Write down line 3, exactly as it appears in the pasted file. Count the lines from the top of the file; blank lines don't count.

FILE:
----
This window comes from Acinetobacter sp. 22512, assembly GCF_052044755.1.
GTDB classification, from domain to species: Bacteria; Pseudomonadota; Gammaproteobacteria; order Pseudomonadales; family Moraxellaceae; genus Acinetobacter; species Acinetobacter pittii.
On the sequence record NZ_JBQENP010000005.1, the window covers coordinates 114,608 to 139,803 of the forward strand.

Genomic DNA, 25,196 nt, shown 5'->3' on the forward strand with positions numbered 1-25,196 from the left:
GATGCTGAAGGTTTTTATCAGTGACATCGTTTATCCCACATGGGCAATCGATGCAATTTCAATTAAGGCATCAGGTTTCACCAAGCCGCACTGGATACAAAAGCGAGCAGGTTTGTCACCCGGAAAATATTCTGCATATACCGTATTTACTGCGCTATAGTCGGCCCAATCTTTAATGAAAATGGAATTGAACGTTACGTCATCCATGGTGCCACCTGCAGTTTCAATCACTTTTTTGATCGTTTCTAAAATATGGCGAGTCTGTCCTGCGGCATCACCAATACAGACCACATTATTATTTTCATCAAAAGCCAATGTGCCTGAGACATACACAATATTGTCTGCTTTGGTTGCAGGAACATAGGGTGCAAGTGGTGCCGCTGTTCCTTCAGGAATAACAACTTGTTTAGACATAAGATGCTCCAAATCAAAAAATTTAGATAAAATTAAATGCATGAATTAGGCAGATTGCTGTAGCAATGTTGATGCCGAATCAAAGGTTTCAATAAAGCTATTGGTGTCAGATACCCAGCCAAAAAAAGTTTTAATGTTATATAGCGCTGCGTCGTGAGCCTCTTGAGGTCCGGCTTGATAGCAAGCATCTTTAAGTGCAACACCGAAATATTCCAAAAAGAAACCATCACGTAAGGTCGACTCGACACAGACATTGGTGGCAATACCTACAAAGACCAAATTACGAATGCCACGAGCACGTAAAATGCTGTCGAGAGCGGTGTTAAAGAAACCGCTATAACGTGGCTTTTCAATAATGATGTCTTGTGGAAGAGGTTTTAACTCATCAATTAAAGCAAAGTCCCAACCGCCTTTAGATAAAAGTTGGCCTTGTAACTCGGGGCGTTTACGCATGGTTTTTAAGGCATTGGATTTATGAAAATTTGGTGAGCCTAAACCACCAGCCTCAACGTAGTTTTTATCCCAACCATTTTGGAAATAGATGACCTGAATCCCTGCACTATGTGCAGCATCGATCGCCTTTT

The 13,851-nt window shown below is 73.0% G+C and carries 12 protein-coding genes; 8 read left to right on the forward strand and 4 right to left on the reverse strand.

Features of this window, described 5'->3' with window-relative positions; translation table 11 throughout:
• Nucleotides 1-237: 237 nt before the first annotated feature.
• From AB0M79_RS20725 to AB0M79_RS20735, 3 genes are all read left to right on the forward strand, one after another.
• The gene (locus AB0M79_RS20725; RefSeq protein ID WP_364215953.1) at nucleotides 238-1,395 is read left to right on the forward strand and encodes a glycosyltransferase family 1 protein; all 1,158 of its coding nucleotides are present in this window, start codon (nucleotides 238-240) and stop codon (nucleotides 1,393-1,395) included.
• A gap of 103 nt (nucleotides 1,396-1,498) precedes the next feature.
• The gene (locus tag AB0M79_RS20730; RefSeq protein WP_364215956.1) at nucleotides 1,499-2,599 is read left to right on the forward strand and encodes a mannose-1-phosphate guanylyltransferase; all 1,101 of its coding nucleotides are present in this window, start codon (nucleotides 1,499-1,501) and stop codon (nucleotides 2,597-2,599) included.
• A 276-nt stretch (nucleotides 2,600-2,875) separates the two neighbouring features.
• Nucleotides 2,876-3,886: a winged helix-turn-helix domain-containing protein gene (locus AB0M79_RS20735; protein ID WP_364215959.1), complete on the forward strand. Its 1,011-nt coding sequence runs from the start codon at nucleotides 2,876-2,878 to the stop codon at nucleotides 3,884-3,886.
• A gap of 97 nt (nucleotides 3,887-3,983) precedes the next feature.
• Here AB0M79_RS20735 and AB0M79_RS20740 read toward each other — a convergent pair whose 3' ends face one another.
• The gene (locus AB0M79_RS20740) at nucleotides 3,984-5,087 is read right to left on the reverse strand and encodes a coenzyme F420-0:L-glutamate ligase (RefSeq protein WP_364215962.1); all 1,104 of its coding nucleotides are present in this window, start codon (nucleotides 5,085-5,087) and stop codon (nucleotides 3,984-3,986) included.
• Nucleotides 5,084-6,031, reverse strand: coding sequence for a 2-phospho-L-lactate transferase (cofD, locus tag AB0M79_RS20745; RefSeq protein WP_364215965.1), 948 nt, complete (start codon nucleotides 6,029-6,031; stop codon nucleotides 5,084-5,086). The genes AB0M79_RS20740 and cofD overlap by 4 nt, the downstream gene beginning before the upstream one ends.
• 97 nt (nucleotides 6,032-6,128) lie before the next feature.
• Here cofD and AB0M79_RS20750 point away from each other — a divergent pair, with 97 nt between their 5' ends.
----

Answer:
On the sequence record NZ_JBQENP010000005.1, the window covers coordinates 114,608 to 139,803 of the forward strand.